IFJ Calls for Global Campaign to Put Ethics, Tolerance and Quality on Media Agenda


The International Federation of Journalists says that a global programme of action involving journalists and media groups is needed to support free expression and counter concerns over conflict and rising intolerance in society.


Speaking to an audience of leading journalists from 50 countries at the inaugural Global Inter-Media Dialogue, sponsored by the governments of Indonesia and Norway, in Bali at the weekend the IFJ General Secretary Aidan White warned: “The world is becoming an increasingly dangerous place as communities are set against each other by unscrupulous political groups who exploit public anxiety over the growth of terrorism and migration.”


He said the only antidote to racist attitudes which fuel much of the growing fearfulness was informed, ethical and professional journalism which could form the basis for dialogue between communities. He proposed the creation of a coalition of journalists, editors, publishers, broadcasters and media experts dedicated to raising awareness within media over religious, ethnic and cultural divisions without compromising commitments to free expression.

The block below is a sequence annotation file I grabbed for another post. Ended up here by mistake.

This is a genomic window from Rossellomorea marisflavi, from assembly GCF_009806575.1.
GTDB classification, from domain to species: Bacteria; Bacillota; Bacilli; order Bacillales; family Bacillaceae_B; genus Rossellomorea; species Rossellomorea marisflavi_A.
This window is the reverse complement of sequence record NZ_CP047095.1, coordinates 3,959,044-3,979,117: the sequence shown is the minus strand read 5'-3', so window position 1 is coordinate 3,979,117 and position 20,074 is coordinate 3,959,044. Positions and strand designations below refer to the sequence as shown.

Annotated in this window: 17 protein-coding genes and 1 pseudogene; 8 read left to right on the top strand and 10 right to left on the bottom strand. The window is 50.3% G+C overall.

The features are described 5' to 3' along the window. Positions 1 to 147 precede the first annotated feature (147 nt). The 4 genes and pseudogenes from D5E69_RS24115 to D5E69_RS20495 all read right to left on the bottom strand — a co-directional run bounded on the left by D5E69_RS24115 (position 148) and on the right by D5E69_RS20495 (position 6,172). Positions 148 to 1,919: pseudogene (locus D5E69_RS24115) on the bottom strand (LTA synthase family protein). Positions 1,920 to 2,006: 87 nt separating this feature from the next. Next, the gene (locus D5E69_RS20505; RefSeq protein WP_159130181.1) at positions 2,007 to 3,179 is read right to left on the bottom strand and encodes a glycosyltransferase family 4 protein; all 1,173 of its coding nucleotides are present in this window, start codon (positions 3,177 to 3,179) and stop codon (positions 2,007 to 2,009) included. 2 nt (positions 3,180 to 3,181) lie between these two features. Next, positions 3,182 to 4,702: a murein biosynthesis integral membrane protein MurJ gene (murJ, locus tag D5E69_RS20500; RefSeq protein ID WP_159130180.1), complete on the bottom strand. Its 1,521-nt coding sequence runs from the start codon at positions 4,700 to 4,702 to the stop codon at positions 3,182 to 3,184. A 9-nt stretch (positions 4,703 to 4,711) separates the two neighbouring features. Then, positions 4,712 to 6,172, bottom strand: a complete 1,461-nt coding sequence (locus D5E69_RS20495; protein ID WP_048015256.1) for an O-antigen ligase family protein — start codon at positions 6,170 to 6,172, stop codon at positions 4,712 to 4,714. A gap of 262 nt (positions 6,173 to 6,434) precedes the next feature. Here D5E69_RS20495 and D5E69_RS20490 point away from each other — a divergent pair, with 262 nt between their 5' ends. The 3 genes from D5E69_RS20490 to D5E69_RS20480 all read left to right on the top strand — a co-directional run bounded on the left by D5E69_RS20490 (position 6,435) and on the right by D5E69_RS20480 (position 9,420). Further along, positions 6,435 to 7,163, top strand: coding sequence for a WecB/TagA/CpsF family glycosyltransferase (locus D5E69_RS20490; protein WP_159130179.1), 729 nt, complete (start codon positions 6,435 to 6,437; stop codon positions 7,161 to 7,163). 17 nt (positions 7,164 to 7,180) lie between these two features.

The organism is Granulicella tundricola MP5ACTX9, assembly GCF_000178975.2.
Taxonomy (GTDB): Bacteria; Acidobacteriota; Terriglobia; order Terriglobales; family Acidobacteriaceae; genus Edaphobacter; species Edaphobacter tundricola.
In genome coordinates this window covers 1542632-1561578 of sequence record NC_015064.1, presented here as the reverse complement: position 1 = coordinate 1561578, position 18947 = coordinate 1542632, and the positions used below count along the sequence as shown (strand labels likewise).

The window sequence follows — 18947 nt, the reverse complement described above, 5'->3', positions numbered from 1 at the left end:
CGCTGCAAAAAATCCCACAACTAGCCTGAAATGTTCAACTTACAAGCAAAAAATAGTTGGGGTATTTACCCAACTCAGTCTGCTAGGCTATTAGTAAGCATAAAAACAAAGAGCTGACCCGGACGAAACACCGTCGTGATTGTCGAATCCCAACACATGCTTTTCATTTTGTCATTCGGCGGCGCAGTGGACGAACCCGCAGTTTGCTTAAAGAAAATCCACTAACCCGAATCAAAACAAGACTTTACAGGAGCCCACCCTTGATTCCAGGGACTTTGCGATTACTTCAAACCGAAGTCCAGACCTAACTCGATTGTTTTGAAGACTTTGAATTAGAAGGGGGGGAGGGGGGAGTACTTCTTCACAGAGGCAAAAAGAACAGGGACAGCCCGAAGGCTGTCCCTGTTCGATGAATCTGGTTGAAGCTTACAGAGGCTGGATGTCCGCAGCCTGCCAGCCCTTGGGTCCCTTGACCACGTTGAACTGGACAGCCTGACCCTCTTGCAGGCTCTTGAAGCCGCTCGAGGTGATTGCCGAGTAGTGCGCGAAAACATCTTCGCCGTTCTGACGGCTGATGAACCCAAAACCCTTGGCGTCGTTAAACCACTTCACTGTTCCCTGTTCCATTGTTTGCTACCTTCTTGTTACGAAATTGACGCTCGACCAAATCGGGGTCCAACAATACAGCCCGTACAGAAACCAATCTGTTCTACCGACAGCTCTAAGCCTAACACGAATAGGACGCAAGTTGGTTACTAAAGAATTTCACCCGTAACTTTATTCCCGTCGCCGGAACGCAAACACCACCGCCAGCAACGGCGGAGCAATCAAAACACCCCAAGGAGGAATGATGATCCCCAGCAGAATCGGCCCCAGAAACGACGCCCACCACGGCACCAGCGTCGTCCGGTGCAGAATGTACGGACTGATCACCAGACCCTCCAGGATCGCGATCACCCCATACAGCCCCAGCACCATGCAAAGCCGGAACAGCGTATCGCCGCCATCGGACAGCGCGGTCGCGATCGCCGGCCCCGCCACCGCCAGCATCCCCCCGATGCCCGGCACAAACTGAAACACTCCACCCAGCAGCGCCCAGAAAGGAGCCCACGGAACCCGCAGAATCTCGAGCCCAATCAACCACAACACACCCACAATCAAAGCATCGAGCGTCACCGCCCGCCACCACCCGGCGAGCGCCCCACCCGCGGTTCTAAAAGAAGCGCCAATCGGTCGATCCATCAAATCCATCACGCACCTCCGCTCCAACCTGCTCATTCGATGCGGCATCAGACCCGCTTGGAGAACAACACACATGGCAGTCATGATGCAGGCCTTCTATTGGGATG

The meeting was a response to the bitter confrontation earlier this year when the publication of cartoons of the Prophet Mohammed in a number of European newspapers sparked demonstrations and outrage in many Muslim countries and led to riots in which more than 100 people died.


The role of media in this dispute has placed a responsibility on journalists to improve levels of awareness within the profession on the background, traditions views and values of different groups in society.


“Media are more powerful today then they have ever been,” said White. “We need more reporting in context by informed, well-trained professionals and less of an obsession with the commercial objectives of circulation and audience reach,” he said, referring to the intense competition within media which is leading to cuts in spending on editorial training and investigative journalism.


White told the audience that the IFJ was proposing to create a professional partnership with other groups to launch a global campaign – the Ethical Journalism Initiative – supporting practical work to improve standards and levels of ethical journalism and reinforcing the cause of free expression.


He said that governments and political groups had a role to play in this work, not just to remove obstacles to press freedom, but to be held accountable for their role in creating the atmosphere of hostility between different groups that leads to intolerance and instability.

For more information contact the IFJ at +32 2 235 2200 


The IFJ represents over 500,000 journalists in more than 100 countries worldwide